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Residents reaping the benefits of Clean Air Act

News

Residents reaping the benefits of Clean Air Act

Sage Merritt

June 1 marked six years since the Nebraska Clean Indoor Air Act went into effect, in 2009. It prohibited smoking in indoor workplaces, restaurants, offices, stores, bars, etc. Public support for the law remains high, at 86%.

The Nebraska Department of Health and Human Services reports that businesses have adjusted well, too; complaints dropped from 129 in the first seven months after the law went into effect, to 27 in 2013.

Some local businesses were a step ahead

Some North Platte businesses went smoke-free long before the law took effect. In 1997, the Airport Inn, now Lincoln Highway Diner, eliminated their smoking section when the Airport Authority established a smoke-free policy for the entire terminal.

Judy Holys and her late husband, Ed, managed the restaurant at that time. Judy noted that when they first started, the smoking section was in the front. “That was ridiculous,” said Holys, because all the customers had to walk through it. Then they moved it to the back, but the smoke still seeped throughout the restaurant. Holys did not like it, but that’s just the way it was at the time.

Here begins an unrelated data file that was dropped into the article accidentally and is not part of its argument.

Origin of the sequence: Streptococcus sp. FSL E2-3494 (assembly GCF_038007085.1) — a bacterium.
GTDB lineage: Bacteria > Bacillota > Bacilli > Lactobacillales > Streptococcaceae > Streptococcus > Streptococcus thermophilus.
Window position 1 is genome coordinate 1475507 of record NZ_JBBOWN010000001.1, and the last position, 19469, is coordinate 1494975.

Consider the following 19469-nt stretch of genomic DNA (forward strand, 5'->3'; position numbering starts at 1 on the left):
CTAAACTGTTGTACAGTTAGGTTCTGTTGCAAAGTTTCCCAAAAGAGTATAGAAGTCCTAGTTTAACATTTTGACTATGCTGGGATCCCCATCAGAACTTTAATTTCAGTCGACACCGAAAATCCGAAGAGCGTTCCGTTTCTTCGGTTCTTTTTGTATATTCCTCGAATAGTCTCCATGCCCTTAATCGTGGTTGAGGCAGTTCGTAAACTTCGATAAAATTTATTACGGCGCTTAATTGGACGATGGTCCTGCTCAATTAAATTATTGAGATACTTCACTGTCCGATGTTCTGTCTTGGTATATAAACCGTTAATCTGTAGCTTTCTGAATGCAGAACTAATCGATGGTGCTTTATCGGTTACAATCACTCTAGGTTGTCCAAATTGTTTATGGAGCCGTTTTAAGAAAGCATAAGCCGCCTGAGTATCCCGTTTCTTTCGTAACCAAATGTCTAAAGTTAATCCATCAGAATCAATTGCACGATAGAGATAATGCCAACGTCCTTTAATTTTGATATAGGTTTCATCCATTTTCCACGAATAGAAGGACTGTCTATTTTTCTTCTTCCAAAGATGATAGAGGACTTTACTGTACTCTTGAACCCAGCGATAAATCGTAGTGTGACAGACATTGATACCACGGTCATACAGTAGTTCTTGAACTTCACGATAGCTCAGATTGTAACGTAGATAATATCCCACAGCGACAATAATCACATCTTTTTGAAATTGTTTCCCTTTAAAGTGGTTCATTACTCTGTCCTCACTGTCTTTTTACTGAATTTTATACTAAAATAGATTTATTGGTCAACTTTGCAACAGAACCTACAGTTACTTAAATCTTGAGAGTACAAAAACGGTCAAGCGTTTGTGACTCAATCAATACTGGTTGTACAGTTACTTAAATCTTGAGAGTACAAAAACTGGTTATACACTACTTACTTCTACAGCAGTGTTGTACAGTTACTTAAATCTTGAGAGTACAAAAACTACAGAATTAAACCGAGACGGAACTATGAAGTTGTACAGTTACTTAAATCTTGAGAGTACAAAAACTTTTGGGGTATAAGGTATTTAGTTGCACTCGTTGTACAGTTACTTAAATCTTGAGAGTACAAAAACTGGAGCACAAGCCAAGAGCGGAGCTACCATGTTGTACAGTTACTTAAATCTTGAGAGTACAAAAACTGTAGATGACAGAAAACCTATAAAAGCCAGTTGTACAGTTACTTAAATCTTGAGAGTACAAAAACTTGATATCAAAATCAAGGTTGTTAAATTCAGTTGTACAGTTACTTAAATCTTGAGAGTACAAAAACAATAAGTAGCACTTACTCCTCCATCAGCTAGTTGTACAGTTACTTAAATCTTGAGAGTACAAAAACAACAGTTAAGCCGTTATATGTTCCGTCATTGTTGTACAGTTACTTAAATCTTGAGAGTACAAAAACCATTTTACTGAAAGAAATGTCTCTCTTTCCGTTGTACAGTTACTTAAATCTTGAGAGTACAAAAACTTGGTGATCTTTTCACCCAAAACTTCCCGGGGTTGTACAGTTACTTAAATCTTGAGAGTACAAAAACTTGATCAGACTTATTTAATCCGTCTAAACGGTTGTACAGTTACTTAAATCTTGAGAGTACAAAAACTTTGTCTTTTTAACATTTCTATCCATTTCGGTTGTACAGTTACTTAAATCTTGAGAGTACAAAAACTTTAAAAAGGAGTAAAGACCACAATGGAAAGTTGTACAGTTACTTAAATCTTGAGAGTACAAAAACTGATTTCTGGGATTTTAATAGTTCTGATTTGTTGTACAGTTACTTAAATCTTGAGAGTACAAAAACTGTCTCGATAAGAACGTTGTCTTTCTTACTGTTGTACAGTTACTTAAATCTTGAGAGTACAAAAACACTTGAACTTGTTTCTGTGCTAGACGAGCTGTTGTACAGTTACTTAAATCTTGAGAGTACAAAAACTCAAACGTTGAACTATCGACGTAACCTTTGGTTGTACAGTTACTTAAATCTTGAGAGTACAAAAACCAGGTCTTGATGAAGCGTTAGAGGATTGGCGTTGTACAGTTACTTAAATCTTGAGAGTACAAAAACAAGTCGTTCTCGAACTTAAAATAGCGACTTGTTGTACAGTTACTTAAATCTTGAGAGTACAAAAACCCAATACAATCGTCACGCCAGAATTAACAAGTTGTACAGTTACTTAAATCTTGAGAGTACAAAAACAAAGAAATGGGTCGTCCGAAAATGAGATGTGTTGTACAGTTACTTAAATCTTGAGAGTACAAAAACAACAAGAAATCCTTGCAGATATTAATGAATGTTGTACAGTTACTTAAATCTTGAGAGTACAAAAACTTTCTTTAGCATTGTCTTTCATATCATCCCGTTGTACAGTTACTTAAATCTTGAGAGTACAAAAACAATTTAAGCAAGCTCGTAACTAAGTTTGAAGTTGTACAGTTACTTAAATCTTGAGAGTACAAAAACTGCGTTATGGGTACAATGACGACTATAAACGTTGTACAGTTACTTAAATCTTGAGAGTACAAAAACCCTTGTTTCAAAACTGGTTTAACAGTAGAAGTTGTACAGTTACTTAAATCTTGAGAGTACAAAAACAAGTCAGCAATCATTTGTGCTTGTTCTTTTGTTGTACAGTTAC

When the entire airport facility went smoke-free, “I was thrilled!” she said.
Not only was the atmosphere of the restaurant more pleasant, but easier to keep clean. The airport authority had to clean and paint the walls, and “that was a mess.” Holys said the majority of the customers welcomed the cleaner, smoke-free atmosphere and business did not suffer.

Many residents have smoke-free homes

Ashley Fisher (24), of North Platte, smokes, but she said she is happy with the change. “I think it’s better; I prefer non-smoking establishments,” she said.

Fisher and her husband, Alex, maintain a smoke-free home, primarily because they are concerned about the health of their three children. Ashley said she even wears a jacket when she goes outside to smoke, removing it when she comes back into the house so that her children aren’t exposed to the accumulated smoke in her clothing.

Fisher said their children already have had serious bouts with RSV and other breathing difficulties, and she is not willing to have secondhand smoke cause a flare-up.

HHS rules protect children in daycare homes

Chassidy Jenny (35) of North Platte, has a licensed day-care in her home. Recently the Nebraska HHS issued regulations prohibiting smoking indoors and in vehicles anytime client’s children are present. 

“I’m honestly surprised that it hadn’t been a rule from the get-go,” Jenny said. “The rules are fantastic. It should just be a given. It may change who does daycare and who doesn’t."

She said that has even picked up a new client because the family’s former care provider’s husband smoked in the home.